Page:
Childers And Susan River Solar Farms Construction To Start Soon

Esco Pacific Queensland Solar Power Projects

Commencement of construction of Esco Pacific’s Childers And Susan River Solar Farms in Queensland isn’t far off, and other Esco large-scale PV projects are progressing. 

Childers River Solar Farm

To be situated 60km south of the Bundaberg’s CBD and 15km south-east from the township of Childers, the project web site states the facility will be up to 120MW (NewsMail reports it as being 75MW). Esco Pacific states the facility will consist of approximately 400,000 solar panels mounted on single axis trackers. Development approval for the project was granted by Bundaberg Regional Council in December 2016 and construction is expected to start in the next month or two.

Susan River Solar Farm

Approved by Fraser Coast Regional Council in December 2016, the $175-million Susan River Solar Farm will be up to 100MW capacity and built on a site approximately 17 kilometres from Hervey Bay. The Susan River project web site indicates the ~350,000 solar panels will be either be fixed or mounted on horizontal trackers. Construction of the facility is expected to start in the second quarter of this year and involves a build time of approximately 12 months.

Other Esco PV Projects

Also in the works is Ross River Solar Farm, which should be completed before the end of the year. Located 20 kilometres south of Townsville, the 148MW facility will generate enough clean electricity to power the equivalent of approximately 54,000 homes.

“It is clear that Australian merchant solar remains an attractive opportunity for experienced investors,” said ESCO Pacific managing director and founder Steve Rademaker. “ESCO looks forward to continue bringing jobs and growth to regional Australia through its extensive pipeline of highly advanced projects currently under development.”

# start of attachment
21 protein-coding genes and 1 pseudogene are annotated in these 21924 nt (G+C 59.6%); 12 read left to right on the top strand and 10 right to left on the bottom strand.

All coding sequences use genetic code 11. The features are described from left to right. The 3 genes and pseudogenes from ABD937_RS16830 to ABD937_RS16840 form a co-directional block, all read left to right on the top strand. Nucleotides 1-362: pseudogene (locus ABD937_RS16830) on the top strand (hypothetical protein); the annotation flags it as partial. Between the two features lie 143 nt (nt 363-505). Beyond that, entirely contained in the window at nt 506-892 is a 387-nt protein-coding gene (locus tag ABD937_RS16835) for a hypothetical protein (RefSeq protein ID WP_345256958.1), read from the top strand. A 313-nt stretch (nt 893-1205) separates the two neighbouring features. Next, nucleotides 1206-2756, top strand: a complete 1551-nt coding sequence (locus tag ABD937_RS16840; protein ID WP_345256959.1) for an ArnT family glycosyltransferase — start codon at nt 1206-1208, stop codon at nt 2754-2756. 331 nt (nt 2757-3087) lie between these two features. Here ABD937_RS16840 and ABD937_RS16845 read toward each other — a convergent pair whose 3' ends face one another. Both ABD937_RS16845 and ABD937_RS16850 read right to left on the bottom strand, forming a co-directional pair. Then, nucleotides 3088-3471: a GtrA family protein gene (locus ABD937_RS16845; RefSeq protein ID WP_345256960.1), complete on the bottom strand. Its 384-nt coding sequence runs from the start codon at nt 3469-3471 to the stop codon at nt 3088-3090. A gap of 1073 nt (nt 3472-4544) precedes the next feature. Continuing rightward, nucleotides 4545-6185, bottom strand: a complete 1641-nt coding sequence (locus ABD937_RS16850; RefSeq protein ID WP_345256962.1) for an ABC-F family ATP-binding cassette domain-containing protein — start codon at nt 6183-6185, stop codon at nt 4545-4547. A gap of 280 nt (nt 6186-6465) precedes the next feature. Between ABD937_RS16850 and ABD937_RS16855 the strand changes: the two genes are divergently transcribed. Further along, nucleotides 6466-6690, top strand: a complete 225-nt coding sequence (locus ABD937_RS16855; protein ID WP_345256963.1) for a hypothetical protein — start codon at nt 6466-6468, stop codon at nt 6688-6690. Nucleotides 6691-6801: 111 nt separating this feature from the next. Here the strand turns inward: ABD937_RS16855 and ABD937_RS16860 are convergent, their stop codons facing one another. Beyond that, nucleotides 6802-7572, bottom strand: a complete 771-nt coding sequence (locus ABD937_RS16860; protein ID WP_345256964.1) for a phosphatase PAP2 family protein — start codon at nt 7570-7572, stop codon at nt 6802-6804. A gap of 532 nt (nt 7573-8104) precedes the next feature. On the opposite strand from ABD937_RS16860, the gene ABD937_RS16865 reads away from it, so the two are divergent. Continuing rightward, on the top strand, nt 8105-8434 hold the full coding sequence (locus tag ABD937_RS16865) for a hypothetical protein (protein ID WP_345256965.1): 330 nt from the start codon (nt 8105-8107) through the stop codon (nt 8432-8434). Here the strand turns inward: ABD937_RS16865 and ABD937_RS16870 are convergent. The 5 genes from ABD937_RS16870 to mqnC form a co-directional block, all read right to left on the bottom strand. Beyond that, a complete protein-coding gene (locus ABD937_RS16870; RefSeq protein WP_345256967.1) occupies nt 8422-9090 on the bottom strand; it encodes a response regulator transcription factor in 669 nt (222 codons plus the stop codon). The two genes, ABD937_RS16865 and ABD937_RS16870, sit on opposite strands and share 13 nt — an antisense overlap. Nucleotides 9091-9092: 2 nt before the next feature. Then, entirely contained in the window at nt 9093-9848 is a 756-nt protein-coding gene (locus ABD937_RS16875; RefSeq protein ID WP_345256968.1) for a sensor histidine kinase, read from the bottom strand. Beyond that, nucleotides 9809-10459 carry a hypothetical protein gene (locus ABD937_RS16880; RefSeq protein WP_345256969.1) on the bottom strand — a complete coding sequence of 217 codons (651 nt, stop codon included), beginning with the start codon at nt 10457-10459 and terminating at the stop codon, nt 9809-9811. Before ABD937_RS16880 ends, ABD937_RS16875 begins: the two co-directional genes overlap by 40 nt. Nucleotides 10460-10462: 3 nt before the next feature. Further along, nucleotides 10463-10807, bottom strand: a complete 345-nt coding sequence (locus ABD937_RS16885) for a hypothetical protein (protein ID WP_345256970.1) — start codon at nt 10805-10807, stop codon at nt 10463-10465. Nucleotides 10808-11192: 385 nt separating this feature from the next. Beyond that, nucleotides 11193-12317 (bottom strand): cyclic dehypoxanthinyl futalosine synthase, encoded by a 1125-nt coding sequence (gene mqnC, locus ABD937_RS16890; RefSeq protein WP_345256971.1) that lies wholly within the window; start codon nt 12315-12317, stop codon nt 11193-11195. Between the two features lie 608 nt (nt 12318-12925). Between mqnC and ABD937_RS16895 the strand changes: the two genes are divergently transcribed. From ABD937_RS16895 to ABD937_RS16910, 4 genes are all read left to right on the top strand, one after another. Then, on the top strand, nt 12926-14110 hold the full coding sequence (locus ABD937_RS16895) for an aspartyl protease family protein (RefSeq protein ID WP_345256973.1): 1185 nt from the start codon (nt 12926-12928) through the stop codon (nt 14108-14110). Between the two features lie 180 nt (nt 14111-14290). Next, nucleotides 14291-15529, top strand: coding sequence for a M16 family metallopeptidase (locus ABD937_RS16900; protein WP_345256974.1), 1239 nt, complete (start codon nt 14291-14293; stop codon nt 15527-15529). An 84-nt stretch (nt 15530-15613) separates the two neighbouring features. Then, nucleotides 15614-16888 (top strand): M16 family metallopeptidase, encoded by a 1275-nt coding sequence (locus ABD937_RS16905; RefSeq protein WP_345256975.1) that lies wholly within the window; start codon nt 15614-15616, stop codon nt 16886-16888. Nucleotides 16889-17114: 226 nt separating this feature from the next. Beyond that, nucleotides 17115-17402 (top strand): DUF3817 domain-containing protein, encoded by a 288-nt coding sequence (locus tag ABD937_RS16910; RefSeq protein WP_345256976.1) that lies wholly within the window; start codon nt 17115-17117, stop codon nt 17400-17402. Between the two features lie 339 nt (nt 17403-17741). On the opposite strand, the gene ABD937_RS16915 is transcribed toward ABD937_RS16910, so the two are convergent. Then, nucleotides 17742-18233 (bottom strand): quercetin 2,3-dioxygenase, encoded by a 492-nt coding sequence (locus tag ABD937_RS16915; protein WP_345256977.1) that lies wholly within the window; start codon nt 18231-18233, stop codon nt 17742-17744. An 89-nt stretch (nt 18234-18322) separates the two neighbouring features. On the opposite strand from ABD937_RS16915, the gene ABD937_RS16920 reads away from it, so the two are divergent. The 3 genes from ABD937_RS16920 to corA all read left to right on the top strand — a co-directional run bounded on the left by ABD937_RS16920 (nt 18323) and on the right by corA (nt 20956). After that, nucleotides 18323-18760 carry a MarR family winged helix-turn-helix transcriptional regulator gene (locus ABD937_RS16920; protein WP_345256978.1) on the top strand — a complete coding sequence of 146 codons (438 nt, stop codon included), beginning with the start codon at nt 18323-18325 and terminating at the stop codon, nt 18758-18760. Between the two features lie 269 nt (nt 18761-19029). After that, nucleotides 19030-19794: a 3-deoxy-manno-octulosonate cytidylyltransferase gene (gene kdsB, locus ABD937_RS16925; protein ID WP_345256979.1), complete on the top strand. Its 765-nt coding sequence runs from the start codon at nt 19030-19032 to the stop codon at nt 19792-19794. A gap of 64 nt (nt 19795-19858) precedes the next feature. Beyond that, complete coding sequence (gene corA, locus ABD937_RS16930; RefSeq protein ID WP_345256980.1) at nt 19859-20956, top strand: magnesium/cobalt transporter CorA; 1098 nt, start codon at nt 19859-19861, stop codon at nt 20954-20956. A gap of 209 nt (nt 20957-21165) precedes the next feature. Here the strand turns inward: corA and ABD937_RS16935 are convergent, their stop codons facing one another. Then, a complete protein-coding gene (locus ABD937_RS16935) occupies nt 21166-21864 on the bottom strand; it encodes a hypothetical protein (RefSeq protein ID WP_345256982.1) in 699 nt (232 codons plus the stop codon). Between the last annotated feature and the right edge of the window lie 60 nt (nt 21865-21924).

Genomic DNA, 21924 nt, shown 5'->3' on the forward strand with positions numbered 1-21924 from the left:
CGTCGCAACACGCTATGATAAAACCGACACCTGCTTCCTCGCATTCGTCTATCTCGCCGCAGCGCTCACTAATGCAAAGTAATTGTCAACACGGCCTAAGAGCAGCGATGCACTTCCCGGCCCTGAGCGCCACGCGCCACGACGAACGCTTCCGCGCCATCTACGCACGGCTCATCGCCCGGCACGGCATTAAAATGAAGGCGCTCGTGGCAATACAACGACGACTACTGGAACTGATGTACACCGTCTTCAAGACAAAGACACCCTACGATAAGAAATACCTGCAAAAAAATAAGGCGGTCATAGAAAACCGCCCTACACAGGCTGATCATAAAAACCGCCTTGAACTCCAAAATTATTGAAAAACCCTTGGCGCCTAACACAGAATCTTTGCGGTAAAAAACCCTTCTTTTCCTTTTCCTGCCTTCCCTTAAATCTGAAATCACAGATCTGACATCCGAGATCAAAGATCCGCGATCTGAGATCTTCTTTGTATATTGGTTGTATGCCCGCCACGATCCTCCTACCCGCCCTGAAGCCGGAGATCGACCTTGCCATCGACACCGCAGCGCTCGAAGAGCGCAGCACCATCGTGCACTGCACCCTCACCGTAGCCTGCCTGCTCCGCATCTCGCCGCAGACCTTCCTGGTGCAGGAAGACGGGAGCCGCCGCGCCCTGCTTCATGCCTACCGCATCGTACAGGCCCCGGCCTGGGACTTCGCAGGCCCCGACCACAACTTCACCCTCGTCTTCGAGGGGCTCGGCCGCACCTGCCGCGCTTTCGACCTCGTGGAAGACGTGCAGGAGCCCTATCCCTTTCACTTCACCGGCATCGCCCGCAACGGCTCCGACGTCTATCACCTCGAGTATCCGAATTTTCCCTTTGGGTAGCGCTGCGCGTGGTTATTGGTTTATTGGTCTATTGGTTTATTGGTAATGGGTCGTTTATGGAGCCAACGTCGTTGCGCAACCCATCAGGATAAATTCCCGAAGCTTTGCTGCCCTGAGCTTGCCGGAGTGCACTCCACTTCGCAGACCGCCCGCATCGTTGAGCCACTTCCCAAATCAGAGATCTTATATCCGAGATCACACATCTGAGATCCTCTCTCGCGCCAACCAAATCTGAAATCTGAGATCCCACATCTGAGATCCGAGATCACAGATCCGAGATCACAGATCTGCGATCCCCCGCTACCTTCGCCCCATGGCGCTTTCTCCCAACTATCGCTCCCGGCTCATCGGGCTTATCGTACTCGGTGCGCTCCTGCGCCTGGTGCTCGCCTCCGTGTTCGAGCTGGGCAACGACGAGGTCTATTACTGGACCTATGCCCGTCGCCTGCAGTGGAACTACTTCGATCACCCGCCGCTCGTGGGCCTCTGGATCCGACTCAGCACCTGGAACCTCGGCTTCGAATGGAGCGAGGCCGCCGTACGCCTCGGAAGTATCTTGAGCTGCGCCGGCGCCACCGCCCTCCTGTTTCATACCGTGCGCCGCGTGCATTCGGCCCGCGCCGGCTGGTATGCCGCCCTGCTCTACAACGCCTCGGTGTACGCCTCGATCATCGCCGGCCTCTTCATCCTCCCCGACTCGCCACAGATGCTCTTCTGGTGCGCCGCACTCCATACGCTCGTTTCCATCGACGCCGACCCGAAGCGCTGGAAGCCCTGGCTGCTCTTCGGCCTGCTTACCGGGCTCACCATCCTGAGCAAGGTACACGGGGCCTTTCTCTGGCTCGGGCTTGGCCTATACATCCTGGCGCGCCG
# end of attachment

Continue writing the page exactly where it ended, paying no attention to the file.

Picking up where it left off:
The company has also secured planning approvals for three other solar farms – Munna Creek (QLD – 120MW), Rollingstone (QLD – 110MW) and Koberinga (QLD – up to 55MW).

Last month, we reported the company had proposed a 140MW solar farm that may include battery storage for a site near the town of Mulwala in New South Wales.

Also in New South Wales, ESCO’s Finley Solar Farm is awaiting approval. To be located to the west of the township of Finley in the Berrigan Shire Council region, the facility will be up to 170 MW capacity. At that size, it will boast around half a million solar panels. As the project is classified a State Significant Development, the application is being assessed by the NSW Department of Planning.

About Michael Bloch

Michael caught the solar power bug after purchasing components to cobble together a small off-grid PV system in 2008. He's been reporting on Australian and international solar energy news ever since.

Comments

  1. This is a part of the link in pdf below. Found on a Government page. Is it what I think it is, those with Tesla storage may be penalised?

    Solar Bonus Scheme
    To achieve its objectives in relation to the Solar Bonus Scheme, the Bill amends the Electricity
    Act to clarify the specific circumstances in which Solar Bonus Scheme customers will not be
    permitted to use additional generation and electricity storage devices.
    This will give certainty to Solar Bonus Scheme customers who may wish to install new technology, while
    limiting the potential cost impact of new technology on the Solar Bonus Scheme if left unaddressed.

    http://www.parliament.qld.gov.au/documents/tableoffice/notice_paper/2017/171029_NP.pdf

    • Ronald Brakels says

      I had a look at the “Electricity and Other Legislation (Batteries and Premium Feed-in Tariff) Amendment Bill 2017” which appears to say you can install batteries but only if they are only capable of working at night. This is unfortunate because Queensland’s critical peaks often occur late in the afternoon when total rooftop solar output has dramatically fallen but the sun is still above the horizon and this is the time when home battery storage would do the grid the most good. So this is very counter productive.

      Also, you may lose your solar feed-in tariff if you plug in a in a laptop or charge your phone, depending on how they decide to define the word “install”.

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